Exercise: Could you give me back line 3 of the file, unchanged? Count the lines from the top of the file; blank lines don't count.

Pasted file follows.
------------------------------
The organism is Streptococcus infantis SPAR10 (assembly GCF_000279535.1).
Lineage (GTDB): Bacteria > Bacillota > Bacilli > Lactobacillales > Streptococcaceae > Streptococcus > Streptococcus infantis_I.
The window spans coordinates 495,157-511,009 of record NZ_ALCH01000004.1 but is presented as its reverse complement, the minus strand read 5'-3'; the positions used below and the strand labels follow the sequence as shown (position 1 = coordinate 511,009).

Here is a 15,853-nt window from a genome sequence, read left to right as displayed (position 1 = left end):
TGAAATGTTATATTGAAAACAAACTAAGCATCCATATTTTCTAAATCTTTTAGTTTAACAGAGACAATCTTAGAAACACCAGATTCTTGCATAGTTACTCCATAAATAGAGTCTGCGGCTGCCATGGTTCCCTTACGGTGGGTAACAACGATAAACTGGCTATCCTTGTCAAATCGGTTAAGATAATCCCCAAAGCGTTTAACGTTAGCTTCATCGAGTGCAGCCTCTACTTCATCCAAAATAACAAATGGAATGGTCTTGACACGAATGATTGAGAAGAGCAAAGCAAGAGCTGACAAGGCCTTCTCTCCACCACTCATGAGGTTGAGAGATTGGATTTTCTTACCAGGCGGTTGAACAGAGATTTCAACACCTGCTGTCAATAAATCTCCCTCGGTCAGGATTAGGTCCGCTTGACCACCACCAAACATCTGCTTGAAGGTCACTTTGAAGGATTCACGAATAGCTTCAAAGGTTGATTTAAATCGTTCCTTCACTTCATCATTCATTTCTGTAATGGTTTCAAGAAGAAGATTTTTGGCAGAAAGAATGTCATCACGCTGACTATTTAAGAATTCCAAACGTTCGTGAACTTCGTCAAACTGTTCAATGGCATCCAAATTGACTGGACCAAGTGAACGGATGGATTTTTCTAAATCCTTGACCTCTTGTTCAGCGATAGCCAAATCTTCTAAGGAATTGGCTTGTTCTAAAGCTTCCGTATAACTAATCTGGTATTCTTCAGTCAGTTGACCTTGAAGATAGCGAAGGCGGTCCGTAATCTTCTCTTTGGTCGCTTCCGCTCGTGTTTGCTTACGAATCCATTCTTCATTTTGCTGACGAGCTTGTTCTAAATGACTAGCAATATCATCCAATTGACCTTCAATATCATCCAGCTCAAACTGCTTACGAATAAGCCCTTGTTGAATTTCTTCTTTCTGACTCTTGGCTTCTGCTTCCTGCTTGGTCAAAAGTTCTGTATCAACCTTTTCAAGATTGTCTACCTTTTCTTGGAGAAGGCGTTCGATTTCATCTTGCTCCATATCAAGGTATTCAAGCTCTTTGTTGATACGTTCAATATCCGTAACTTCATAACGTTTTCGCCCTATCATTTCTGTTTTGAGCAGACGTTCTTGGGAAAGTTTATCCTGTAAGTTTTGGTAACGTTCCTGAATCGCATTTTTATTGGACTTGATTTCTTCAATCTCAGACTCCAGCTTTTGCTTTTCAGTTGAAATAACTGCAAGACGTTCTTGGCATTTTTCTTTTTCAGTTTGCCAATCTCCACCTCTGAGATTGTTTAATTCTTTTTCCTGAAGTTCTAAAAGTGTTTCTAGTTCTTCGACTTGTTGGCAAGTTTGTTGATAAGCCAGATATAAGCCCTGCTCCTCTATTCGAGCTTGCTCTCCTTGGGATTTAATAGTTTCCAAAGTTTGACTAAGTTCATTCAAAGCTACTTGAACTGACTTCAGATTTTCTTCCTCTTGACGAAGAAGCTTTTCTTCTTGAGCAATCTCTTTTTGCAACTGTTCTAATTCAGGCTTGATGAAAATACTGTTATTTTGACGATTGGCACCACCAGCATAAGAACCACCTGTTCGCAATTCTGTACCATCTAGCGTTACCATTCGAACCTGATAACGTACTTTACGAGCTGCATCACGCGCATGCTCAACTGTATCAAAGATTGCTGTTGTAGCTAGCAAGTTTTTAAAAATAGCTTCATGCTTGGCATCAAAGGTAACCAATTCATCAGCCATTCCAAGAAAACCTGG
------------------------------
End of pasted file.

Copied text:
The window spans coordinates 495,157-511,009 of record NZ_ALCH01000004.1 but is presented as its reverse complement, the minus strand read 5'-3'; the positions used below and the strand labels follow the sequence as shown (position 1 = coordinate 511,009).